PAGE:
(Weaved in the needle)
the cycle turns around
Air, burnt to ashen mountains
(Weaving the ground)
– Adrien Guerra, “Words of the Dead,” Mirror Reaper
Bell Witch’s 2012 debut, Longing, was a vigorously slow-burning album that counterposed airy doom tones and heavy-landing melodies against a distant, shadowy landscape of solemn drumming. Longing gestured toward the ground and our inevitable reunion with it, but it also pointed ahead, its rumbling guitars drafting a contract that would be signed by 2015’s Four Phantoms. That album not only saw the music of Dylan Desmond (bass) and Adrien Guerra (drums) come into a stunningly coherent maturity, but it also ushered in a colossal sense of funereal drama that pushed Bell Witch to the head of the contemporary doom metal pack. It is a formidable work that warrants deep listening; its third track alone, “Suffocation, a Drowning: II - Somniloquy (The Distance of Forever),” is a 23-minute tour de force that takes a journey from shimmering nickel-and-steel solitude to deafening canyons of blown-out fuzz and back again. Lines like “Cold betrayal/ With the river flows the lesser souls of hell/ So the river holds me as well” is nothing short of an unwelcome punch right to the sternum.
Indeed, with Four Phantoms, Bell Witch arrived as a reckoning, but their beginning was also, in a sense, the beginning of an imminent end. Shortly following its release, Desmond confronted Guerra about his increasing alcoholism. Facing a choice about whether to stay or go, Guerra parted ways with Desmond and was replaced by drummer Jesse Shreibman. On May 17, 2016, Guerra died in his sleep. Although Mirror Reaper — a single 83-minute track — was already being composed before Guerra’s passing, the album is very much an attempt to wrestle with his loss. “The song is about something that is in the gray area between death and life,” Desmond would tell Noisey. “Its body is dying, but it is still conscious. It’s saying ‘make this purgatory stop. Have Mercy.’”
Building on the work with Guerra, Desmond and Shreibman as Bell Witch have an uncanny ability to make their metal feel ancient, spiritual, even liturgical. It’s a skill that, one would imagine, comes from both an intense study of black metal and a deep-seated holding of melancholy and grief. All of Bell Witch’s music is about death in one way or another, but Mirror Reaper represents a different kind of immersion with it. Guerra is present throughout, his ghost presiding over it all. In the moment where the album’s first half transitions into the second, his voice is audible, a calculated and moving tribute to the late musician. His verses, which are printed in the epigraph to this review, are remnants from the Four Phantoms sessions.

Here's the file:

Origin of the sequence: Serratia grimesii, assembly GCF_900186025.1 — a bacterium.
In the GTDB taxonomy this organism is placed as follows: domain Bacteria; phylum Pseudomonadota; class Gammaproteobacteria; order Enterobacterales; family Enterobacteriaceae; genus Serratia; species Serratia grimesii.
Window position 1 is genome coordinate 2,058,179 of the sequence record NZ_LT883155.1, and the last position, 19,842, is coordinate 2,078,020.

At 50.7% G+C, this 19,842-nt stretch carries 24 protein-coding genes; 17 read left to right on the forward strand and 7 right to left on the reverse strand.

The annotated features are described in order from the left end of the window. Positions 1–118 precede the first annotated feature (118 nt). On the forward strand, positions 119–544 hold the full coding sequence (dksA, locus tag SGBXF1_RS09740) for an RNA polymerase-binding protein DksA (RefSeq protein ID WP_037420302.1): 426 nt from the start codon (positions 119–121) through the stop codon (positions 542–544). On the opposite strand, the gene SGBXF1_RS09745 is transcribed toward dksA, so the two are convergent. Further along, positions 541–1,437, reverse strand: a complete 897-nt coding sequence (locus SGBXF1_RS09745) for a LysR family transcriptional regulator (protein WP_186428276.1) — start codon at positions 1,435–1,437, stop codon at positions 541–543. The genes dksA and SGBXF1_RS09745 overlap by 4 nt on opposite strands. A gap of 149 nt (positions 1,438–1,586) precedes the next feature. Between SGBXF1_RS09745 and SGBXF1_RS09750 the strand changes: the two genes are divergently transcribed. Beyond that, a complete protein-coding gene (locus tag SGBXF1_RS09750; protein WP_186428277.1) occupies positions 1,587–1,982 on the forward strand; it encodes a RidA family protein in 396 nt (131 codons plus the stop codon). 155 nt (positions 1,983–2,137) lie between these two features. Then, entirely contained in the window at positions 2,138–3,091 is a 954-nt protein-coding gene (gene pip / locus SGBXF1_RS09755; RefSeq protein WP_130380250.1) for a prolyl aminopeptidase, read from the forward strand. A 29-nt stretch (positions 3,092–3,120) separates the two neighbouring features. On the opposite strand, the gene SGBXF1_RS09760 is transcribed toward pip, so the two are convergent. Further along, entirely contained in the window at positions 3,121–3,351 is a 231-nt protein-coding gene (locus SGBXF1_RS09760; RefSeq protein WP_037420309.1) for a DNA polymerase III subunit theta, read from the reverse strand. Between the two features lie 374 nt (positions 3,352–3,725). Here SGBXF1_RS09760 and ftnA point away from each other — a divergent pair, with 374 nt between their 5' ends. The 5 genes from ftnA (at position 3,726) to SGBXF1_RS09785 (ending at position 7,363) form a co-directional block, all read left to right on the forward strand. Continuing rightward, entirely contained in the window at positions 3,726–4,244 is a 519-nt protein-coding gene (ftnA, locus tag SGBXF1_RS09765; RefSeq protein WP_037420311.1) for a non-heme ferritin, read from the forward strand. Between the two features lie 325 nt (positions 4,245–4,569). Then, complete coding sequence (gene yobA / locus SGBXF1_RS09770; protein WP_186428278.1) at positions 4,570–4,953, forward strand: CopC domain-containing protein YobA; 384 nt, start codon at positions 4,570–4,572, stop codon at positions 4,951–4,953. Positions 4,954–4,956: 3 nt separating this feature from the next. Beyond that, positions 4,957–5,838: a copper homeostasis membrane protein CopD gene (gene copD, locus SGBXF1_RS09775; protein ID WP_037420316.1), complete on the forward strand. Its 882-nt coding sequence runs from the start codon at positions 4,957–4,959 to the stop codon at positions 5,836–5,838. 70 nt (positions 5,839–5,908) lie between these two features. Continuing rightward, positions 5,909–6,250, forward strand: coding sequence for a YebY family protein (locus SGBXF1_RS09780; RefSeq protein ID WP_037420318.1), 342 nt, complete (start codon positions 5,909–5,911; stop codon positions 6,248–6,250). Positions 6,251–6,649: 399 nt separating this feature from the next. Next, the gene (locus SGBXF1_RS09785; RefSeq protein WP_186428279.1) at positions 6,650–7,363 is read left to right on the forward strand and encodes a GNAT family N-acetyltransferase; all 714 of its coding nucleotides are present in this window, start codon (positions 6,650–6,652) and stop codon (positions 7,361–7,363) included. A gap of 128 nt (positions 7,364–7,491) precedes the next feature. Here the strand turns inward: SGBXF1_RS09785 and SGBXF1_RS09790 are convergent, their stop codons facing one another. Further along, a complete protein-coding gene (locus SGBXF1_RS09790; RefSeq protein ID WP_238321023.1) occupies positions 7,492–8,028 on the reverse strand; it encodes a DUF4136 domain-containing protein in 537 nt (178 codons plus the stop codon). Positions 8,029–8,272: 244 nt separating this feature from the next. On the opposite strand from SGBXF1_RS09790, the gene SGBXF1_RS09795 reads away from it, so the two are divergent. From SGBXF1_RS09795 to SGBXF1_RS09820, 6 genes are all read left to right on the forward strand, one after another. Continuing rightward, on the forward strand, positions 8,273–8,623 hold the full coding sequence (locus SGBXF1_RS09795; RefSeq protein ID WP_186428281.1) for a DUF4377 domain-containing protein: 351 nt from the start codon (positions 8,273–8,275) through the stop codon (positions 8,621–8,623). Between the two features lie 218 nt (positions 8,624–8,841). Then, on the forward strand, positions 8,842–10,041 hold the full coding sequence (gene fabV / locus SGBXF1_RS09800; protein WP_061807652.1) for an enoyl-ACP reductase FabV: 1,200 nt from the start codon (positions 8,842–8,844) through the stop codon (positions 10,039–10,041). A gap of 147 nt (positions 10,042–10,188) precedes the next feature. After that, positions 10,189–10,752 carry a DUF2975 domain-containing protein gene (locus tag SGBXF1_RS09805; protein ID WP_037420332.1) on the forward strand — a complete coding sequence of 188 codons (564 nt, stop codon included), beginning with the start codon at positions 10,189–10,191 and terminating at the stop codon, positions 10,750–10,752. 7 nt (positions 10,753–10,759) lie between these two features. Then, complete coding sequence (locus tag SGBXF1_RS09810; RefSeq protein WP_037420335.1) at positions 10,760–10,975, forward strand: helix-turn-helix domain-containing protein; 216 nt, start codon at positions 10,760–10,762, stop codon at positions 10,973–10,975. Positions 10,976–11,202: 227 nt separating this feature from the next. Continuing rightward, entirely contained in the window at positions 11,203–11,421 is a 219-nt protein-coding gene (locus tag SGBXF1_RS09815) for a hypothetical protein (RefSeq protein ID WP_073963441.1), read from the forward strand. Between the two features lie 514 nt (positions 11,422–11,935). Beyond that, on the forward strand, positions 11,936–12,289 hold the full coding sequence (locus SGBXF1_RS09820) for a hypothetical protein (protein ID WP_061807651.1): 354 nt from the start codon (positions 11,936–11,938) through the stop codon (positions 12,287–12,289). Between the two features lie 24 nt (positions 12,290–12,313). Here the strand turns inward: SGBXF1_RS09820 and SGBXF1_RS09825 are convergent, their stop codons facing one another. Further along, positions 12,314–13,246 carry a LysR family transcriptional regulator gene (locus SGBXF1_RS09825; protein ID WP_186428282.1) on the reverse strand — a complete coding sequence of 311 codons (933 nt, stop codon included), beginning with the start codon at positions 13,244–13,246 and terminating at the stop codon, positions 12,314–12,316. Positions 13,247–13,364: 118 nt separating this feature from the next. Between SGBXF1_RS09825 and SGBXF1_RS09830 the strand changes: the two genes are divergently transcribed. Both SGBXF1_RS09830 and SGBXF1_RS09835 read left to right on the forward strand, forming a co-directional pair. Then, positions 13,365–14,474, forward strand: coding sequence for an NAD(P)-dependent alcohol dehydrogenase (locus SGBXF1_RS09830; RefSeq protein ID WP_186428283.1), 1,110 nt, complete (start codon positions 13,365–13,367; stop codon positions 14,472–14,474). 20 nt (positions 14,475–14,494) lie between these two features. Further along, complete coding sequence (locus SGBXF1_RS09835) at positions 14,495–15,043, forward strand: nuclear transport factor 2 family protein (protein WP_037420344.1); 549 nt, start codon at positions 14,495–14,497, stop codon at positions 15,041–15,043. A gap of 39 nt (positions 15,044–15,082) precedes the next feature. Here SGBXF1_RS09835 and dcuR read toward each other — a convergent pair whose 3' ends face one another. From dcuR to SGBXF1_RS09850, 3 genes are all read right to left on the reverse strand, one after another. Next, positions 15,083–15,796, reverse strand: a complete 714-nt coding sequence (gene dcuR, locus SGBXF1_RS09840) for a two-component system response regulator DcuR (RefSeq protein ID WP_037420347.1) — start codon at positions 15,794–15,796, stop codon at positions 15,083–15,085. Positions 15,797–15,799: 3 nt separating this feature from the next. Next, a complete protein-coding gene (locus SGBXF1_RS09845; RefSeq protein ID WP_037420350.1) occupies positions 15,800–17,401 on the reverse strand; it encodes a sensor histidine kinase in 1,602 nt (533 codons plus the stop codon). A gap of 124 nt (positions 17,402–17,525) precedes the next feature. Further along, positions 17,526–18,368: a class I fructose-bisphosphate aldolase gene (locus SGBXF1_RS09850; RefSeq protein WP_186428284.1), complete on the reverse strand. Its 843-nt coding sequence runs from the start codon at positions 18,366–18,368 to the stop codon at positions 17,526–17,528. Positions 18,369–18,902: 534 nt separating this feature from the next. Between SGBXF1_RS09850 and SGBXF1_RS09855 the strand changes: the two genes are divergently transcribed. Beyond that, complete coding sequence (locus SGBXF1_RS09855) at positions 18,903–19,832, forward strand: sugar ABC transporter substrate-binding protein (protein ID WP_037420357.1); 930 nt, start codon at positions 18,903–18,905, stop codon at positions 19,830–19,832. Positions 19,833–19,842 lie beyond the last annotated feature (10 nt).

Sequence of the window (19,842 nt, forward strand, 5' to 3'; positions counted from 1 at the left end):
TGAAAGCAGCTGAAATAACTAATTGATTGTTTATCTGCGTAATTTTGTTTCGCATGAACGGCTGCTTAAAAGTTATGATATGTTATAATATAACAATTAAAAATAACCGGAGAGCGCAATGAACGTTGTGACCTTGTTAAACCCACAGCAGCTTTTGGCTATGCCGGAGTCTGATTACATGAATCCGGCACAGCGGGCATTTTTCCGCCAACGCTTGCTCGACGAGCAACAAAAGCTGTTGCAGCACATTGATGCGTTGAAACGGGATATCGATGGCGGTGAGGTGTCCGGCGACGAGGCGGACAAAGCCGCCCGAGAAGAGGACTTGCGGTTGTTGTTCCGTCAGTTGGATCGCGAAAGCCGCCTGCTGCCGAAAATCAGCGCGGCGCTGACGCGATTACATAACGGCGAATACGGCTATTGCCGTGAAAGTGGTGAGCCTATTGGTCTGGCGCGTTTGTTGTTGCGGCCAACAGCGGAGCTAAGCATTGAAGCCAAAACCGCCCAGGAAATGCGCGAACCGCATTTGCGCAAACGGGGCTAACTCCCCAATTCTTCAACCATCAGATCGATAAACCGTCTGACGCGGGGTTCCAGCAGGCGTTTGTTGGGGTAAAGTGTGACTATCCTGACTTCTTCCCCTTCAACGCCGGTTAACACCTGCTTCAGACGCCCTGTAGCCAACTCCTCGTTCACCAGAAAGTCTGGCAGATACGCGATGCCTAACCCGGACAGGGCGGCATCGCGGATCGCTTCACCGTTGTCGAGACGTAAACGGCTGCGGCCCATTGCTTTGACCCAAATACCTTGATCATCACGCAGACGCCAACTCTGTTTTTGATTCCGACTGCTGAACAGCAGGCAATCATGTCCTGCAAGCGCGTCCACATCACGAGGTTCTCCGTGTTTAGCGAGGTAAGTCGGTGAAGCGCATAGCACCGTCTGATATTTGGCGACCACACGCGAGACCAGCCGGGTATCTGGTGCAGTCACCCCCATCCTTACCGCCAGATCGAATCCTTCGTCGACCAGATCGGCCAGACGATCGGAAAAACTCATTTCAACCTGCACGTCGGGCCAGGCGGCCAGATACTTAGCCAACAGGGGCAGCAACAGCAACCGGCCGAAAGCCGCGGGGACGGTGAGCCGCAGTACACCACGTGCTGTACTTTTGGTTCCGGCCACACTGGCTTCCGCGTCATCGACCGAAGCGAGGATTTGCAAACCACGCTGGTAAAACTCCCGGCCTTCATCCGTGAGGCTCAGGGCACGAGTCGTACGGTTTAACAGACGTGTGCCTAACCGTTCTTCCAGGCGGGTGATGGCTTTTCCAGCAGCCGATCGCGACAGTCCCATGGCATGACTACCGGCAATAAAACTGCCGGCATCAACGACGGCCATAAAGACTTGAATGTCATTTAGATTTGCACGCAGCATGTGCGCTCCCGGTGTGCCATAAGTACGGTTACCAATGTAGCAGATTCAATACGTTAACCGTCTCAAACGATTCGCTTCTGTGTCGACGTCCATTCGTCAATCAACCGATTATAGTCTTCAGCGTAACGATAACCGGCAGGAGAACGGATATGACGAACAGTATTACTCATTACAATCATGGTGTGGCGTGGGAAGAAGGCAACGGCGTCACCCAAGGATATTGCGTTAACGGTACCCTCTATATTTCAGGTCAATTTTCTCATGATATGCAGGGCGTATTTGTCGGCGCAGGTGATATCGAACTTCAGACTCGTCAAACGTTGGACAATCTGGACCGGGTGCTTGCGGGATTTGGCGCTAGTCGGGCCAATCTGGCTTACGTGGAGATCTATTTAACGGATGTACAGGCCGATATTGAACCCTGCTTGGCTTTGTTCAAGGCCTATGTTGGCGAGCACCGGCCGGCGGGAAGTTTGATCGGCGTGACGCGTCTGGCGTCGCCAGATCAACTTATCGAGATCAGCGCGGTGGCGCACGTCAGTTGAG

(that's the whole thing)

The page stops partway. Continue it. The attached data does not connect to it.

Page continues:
At its core, Mirror Reaper explores the relationships between apparent opposites: stasis and movement, life and death, time and infinity. The ceremonial guitars of its opening moments demand stillness, their methodical harmonic changes seductively beckoning the listener into the world of “As Above,” the unofficial title of the first half of the album. The first “movement” of “As Above,” which feels like the soundtrack to an arcane and sacred ritual, lasts around 25 minutes (in my estimation) and has a distinctly elegiac vibe that should be instantly recognizable to fans of Four Phantoms. Since there are no demarcated songs here, the transition into the next section starts with an elision. The music maintains its drive as it moves, risking the occasional drag in the more languid sections, but never succumbing to a total loss of momentum. In that respect, the meaning of the album’s slowest moments comes down to a question of the listener’s ability to invest their attention without wandering or taking breaks. These transitions are necessarily slow, because in the absence of individual tracks, they’re a relief from the tempestuous moments. For example, one can’t simply start listening to the second “movement” of Mirror Reaper unless they endeavor to locate that moment manually within the work. Regardless of how you approach it, Mirror Reaper is a challenging experience, tasking listeners with the question of whether they can actually listen to these 83 minutes as intended: together. In my dark apartment, amid candles and a muted phone, I tried to do it, and I found myself sliding toward a different temporality.
Mirror Reaper’s third “movement” is a vision of serenity in the void, a fragile vessel caught in the flow of infinity. Meter doesn’t exist here, only the pulses that Desmond’s bass gives off with its peaceful harmonies. A voice enters: “Be not where you lay, lest the bond be broken/ Vanish you stay/ Timeless in the well, lest the song is spoken/ Over for the sell.” Celestial sighs enter in falsetto against murky whispers, a prolonged moment of vulnerability that’s truly rare in doom metal. The album’s finale follows, an extended, organ-filled fantasia that bears the distinct feeling that time and space have been traversed. A heavy bass melody announces our arrival on the shores of somewhere unknown. Crashing drums are navigated by mountainous bass lines. At the end of this journey, Desmond and Schreibman are still in control, still alive, their essence intact. “The pendulum slows/ Then stilled under the cold/ In absence he flies/ In presence we will writhe.” Everything evaporates into stillness. Bell Witch’s vision of what lies beyond is filled with both rippling beauty and the looming threat of negation. Still, somehow, it’s a tempting invitation.